Chaplin, Ralph, 1887-1961Variant names
Poet, writer, labor editor.
From the description of Correspondence, with Agnes Inglis, 1936-1951. (University of Michigan). WorldCat record id: 34367755
Labor leader, poet, and songwriter; joined I.W.W. in 1913 and became chief publicist and agitator; divided his time between commercial art and editing labor papers, working in various cities in the U.S., Canada, and Latin America; spent time in Leavenworth Prison (Kan.) for his anti-World War I activities; spent last years in Tacoma, Wash., where worked with Washington State Historical Society to gather I.W.W. literature and history; strong Socialist; b. Ralph Hosea Chaplin in Ames County, Kan.
From the description of Papers, [191-]-[194-]. (Washington State Historical Society). WorldCat record id: 70974205
Labor activist, poet, artist, and editor of various publications, including the I.W.W.'s Solidarity (1917), Industrial Worker (1932-36), Voice of the Federation (1937), and Labor Advocate (1941-45).
From the description of Papers, 1909-1948. (University of Michigan). WorldCat record id: 34363792
From the description of Ralph Chaplin papers, 1909-1948. (University of Michigan). WorldCat record id: 66895319
Ralph Chaplin (1887-1961) was a labor activist and agitator in the Industrial Workers of the World (the I.W.W. or "Wobblies"), becoming editor of its eastern U.S. publication Solidarity . Chaplin was jailed in 1917, with a number of other Wobblies, under the Espionage Act for conspiring to hinder the draft and encourage desertion, serving four years of a 20-year sentence. His works include: Bars and Shadows: the Prison Poems of Ralph Chaplin (1923) and Wobbly: The Rough-and-Tumble Story of an American Radical . His strongly Socialist views later moderated and he began advocating instead for good labor and management relations. Chaplin wrote about this change in a two part article "Confessions of a Radical," published in the Empire Magazine of The Denver Post (Feb. 17, 1957): 12-13; (Feb. 24, 1957): 10-11. He was also an internationally recognized poet and essayist, corresponding with Carl Sandburg, Witter Bynner, and others in the literary world.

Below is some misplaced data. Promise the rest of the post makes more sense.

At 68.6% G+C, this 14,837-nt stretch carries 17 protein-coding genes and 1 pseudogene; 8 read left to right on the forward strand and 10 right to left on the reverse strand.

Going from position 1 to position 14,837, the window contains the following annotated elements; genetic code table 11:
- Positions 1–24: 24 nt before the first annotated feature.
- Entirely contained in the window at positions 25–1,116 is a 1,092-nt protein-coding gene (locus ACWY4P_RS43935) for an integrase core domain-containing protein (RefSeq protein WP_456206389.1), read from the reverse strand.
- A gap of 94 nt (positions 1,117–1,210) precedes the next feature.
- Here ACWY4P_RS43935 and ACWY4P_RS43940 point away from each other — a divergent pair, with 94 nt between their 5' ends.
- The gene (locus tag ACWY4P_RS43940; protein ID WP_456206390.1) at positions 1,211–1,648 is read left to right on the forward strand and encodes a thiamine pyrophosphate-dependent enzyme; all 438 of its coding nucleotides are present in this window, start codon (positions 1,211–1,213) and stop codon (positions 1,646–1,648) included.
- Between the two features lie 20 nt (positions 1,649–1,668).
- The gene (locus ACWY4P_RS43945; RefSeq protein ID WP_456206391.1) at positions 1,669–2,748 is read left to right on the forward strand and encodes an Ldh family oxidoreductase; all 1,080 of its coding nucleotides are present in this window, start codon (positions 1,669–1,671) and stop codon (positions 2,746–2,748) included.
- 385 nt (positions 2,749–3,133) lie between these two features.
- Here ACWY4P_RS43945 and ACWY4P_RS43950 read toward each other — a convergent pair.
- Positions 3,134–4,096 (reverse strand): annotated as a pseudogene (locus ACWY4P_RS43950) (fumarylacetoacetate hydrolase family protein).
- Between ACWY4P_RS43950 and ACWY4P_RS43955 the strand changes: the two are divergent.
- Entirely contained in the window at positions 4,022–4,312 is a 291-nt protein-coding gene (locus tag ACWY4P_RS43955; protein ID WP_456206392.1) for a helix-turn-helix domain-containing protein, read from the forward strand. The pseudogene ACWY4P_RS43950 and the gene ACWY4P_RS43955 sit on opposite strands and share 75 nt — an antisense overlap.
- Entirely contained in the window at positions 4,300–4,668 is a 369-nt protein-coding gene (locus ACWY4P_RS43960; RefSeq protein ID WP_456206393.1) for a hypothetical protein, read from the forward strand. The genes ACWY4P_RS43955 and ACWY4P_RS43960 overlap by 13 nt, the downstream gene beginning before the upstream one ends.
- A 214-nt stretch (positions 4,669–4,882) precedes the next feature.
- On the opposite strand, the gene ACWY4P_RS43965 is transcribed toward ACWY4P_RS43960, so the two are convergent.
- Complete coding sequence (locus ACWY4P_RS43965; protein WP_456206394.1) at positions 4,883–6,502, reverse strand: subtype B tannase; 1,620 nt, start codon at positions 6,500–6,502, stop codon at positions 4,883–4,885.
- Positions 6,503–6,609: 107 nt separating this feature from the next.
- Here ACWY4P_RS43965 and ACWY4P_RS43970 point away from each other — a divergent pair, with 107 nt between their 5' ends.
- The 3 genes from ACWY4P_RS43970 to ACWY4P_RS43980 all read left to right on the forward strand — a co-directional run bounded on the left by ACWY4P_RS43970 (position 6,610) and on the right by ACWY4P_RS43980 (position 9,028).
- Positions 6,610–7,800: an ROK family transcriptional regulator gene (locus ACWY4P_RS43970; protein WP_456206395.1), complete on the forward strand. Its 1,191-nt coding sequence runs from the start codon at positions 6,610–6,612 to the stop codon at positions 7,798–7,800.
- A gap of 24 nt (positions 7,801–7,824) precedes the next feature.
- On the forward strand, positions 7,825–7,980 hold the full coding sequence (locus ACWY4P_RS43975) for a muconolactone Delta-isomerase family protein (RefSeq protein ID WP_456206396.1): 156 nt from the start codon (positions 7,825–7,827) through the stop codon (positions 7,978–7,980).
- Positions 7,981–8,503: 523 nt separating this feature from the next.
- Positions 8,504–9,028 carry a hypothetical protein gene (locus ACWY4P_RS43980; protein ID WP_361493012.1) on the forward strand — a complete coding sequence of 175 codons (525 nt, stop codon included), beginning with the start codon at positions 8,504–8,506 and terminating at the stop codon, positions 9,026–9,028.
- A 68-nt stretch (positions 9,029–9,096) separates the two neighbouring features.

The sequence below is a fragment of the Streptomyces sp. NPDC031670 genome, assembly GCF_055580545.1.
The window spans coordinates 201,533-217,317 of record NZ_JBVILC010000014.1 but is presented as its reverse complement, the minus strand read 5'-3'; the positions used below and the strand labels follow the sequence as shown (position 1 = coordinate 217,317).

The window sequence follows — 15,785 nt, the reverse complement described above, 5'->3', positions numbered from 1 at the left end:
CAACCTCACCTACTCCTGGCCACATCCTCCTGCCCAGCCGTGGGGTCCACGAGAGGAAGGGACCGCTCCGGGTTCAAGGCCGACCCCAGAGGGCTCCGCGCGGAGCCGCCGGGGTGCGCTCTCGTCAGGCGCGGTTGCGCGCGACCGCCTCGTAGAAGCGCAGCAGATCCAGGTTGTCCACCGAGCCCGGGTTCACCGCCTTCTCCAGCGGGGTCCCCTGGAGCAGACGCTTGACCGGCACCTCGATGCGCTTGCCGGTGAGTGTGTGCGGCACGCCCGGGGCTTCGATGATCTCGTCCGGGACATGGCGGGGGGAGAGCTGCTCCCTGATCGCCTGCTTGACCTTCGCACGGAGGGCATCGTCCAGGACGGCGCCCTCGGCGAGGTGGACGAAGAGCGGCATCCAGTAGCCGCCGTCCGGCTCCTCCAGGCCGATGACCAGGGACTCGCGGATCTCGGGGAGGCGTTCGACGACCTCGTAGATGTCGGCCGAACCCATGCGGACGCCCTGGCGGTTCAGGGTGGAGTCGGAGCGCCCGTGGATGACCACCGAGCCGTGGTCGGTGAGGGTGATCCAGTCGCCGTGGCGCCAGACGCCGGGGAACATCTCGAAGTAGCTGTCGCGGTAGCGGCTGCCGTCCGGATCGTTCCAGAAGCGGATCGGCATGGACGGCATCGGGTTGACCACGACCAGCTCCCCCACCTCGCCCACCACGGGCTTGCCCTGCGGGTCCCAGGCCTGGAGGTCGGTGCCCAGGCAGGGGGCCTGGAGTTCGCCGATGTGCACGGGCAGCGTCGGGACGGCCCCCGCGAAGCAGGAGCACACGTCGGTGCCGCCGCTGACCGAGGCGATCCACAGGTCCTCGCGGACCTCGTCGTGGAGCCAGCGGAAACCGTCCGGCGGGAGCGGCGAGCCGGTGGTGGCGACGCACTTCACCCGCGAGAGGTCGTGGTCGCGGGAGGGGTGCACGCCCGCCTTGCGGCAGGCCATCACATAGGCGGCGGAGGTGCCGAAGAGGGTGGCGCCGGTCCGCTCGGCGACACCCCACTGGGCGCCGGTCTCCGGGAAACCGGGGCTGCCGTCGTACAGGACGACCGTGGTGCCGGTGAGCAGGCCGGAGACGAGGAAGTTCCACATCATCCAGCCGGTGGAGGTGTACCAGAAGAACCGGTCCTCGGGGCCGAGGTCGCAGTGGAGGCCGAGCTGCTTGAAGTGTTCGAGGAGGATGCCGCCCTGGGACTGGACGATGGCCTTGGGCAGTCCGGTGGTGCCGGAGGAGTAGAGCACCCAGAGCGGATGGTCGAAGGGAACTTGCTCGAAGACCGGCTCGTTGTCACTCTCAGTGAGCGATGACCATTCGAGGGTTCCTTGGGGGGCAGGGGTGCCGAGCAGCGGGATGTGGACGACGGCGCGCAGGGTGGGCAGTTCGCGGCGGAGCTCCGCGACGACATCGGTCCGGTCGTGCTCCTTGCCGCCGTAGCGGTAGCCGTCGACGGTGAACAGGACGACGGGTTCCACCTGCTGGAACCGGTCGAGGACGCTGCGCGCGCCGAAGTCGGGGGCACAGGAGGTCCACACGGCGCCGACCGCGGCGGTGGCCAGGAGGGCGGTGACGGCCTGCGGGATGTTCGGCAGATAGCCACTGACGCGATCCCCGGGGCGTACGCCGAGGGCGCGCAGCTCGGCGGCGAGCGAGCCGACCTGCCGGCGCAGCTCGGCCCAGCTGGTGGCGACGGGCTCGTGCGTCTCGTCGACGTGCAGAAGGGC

Henry Pettit was Professor of English at the University of Colorado, Boulder. He was named Honorary Curator of Rare Books in Norlin Library in the early 1950's, managing the collections and encouraging the acquisition of such materials as eighteenth-century English literature and examples of early printing. Pettit was a scholar of the English poet Edward Young (1683-1765), compiling A Bibliography of Young's Night Thoughts (1954) and editing The Correspondence of Edward Young (1971).
From the guide to the Ralph Chaplin Letter to Henry Pettit (MS 186), 1950, (University of Colorado at Boulder Libraries. Special Collections Dept.)
|Place Name||Admin Code||Country|
|Chelan County (Wash.)|
|American literature--20th century|
|World War, 1914-1918--Protest movements|
|Strikes and lockouts--Railroads|
|Pullman Strike, 1894|
|Labor and laboring classes|
|Working class--Songs and music|
|Industrial Workers of the World|
|Labor leaders--United States|